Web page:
State picks Hawai‘i Food Bank to distribute USDA food

LIHU‘E — An official decision wasn’t expected until October, but Kaua‘i Independent Food Bank board members got the word early: Their new competitor was chosen to receive a third of the food they normally distribute.

“(The Office of Community Services) told us that their decision was that Hawai‘i Food Bank (Kaua‘i branch) would get the food,” KIFB Board of Directors Chair John Yamane said Tuesday. “At the moment, they haven’t told (HFB) they’re recommending them. To give the food to Hawai‘i Food Bank, the USDA has to approve it. They have until the first of November.”

Historically, the USDA has always gone with OCS’ recommendations, making the USDA approval process more procedural than anything else. Nonetheless, KIFB is not conceding defeat.

“We asked (OCS) if there’s an appeal process. They said they never had one, but they’re open to one,” Yamane said. “We’re asking questions about that and asking their criteria. So what we’re waiting for is the information. We have 30 days to get all our information (back) to them and appeal it.”

He said OCS did provide an explanation for its decision.

“They said that they chose Hawai‘i Food Bank because it’s more efficient, because they’re bigger,” Yamane said.

OCS is the state-designated agency that administers The Emergency Food Assistance Program on behalf of the USDA. Under TEFAP, the USDA buys food and distributes it to the states. The states turn the food over to a state agency, such as OCS, that determines how the TEFAP food will administered.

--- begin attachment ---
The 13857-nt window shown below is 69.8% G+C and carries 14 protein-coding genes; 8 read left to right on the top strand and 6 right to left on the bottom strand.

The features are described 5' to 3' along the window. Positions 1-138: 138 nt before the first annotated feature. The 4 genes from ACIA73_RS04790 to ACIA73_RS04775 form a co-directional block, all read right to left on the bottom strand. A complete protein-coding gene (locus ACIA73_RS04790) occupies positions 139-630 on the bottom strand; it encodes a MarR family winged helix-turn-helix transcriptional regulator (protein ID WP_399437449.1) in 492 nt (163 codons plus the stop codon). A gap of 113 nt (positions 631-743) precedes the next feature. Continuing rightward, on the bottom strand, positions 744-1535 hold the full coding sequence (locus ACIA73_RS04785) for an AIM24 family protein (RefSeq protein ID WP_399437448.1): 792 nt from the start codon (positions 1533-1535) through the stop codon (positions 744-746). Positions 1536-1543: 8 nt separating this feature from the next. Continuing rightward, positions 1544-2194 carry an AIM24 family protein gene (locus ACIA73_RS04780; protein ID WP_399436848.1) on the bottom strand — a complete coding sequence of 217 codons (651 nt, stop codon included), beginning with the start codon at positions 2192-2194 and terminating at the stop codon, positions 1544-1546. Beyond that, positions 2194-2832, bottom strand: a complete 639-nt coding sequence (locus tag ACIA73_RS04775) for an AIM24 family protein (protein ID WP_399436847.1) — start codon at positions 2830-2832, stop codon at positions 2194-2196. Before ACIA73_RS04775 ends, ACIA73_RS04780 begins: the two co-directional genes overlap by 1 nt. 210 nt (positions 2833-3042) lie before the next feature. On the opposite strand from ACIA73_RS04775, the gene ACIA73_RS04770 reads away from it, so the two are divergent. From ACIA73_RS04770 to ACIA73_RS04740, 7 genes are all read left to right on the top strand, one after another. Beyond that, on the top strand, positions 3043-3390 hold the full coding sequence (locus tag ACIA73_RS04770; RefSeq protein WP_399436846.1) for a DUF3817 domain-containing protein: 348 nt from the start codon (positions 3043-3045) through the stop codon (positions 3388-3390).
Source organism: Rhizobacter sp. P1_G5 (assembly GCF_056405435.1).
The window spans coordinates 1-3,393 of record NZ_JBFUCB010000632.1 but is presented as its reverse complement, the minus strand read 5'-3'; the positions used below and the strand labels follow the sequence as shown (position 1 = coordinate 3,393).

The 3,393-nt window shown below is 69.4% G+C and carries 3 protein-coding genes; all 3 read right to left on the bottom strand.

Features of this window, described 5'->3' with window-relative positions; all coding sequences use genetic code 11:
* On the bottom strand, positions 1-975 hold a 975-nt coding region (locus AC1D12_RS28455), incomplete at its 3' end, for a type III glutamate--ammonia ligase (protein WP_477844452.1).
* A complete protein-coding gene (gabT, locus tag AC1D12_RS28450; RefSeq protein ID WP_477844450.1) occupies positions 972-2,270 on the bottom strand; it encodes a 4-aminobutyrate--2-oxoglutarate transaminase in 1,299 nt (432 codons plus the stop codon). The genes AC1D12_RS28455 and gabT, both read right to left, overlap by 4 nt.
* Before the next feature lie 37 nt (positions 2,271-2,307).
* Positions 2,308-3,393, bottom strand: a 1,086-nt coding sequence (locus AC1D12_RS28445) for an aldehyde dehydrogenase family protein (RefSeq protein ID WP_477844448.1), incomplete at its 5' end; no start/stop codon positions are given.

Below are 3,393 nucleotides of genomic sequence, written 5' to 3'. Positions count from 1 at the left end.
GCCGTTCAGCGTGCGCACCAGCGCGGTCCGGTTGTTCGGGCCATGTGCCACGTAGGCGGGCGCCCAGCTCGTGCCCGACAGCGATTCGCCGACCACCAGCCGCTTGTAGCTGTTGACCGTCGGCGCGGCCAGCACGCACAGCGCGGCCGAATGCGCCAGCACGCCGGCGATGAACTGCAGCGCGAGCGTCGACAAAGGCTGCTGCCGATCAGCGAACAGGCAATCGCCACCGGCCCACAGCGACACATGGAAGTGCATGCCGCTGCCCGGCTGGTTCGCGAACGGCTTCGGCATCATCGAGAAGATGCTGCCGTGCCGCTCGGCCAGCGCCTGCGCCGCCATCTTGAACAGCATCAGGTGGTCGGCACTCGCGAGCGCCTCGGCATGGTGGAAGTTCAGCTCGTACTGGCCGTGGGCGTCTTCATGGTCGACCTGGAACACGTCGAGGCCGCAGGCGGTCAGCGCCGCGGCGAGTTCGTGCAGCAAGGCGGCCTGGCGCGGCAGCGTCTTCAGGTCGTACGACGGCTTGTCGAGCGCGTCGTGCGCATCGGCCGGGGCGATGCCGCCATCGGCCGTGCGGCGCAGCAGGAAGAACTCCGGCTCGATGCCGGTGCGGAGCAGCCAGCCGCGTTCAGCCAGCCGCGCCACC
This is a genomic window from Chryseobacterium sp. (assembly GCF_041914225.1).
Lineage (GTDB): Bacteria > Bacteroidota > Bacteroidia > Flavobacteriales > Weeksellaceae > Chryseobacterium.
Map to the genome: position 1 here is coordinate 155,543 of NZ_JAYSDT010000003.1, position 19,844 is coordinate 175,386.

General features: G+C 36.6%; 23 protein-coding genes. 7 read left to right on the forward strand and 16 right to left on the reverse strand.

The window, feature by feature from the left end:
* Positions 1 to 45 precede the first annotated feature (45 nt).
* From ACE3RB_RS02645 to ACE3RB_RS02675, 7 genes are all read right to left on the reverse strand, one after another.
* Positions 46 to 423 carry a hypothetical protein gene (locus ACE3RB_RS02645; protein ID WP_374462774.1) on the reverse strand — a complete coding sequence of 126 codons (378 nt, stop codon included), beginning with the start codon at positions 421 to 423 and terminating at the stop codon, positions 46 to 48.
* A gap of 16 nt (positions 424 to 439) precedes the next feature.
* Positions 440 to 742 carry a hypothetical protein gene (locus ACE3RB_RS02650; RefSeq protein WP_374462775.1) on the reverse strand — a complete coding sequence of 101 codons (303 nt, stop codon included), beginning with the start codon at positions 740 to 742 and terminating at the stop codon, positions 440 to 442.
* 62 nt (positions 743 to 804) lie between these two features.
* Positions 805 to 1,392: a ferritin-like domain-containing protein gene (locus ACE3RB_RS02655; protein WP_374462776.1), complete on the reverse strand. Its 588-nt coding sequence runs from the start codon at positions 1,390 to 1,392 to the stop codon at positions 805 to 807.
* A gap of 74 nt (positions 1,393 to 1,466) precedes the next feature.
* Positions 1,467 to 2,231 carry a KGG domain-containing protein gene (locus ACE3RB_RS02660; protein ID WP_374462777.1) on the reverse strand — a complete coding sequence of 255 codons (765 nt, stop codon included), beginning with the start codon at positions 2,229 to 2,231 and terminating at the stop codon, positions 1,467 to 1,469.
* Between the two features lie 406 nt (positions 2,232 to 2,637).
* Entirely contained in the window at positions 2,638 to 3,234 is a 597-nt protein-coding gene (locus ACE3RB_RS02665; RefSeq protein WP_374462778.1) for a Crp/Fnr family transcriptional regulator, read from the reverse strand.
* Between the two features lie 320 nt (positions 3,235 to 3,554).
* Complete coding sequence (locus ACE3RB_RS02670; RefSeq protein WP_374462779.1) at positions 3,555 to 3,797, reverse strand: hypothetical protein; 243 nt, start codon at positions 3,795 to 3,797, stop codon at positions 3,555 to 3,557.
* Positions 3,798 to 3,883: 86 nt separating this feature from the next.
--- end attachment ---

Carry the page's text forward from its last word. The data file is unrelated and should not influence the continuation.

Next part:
“The original TEFAP thing is they have to give it to a community action agency (CAA) — not a food bank, a CAA — and those are usually economic opportunity (agencies), like Kaua‘i Economic Opportunity and Hawai‘i Economic Opportunity,” Yamane said.

KIFB is a CAA because it’s independent and includes emergency food as part of its mission, he said.

“What happened is the state is taking it all away from the economic opportunity (agencies) and giving it to (Hawai‘i) Food Bank. The Big Island got the same letter we did,” Yamane said, referring to a letter KIFB received last month from OCS informing the food bank that it would be losing the USDA food it normally distributed due to KIFB’s administrative cost ratio and because the USDA cannot support two food banks on the Garden Isle.

Two weeks ago, OCS Contracts Administrator En Young said a decision had not yet been made as to which agency would distribute the USDA food on Kaua‘i, and that it was reviewing its options. Young could not be reached for comment by press time Tuesday.

KIFB’s current contract to distribute USDA food is set to expire in January. Yamane said the value of the contract is about $1,600 per month in food.

KIFB Executive Director Judy Lenthall has estimated it totals approximately 200,000 pound of food per year, which is greater than Hawai‘i Food Bank’s total distribution on Kaua‘i during its last fiscal year.

HFB returned to Kaua‘i last year after a 16-year absence. It opened a branch warehouse in Puhi, three miles away from KIFB, which has served the island since HFB’s departure in 1995. The two food banks must now compete for limited resources.

Yamane said the USDA food is “not a huge chunk” of what KIFB distributes.

“We raise more than that in a month,” he said. “But it means we will have to raise that much more. KIFB will continue on. We can sustain our operation. We’ll ramp up fundraising. All the nonprofits are doing stuff on our behalf. There’s ongoing stuff for us all the time.”

• Vanessa Van Voorhis, staff writer, can be reached at 245-3681 (ext. 251) or by emailing


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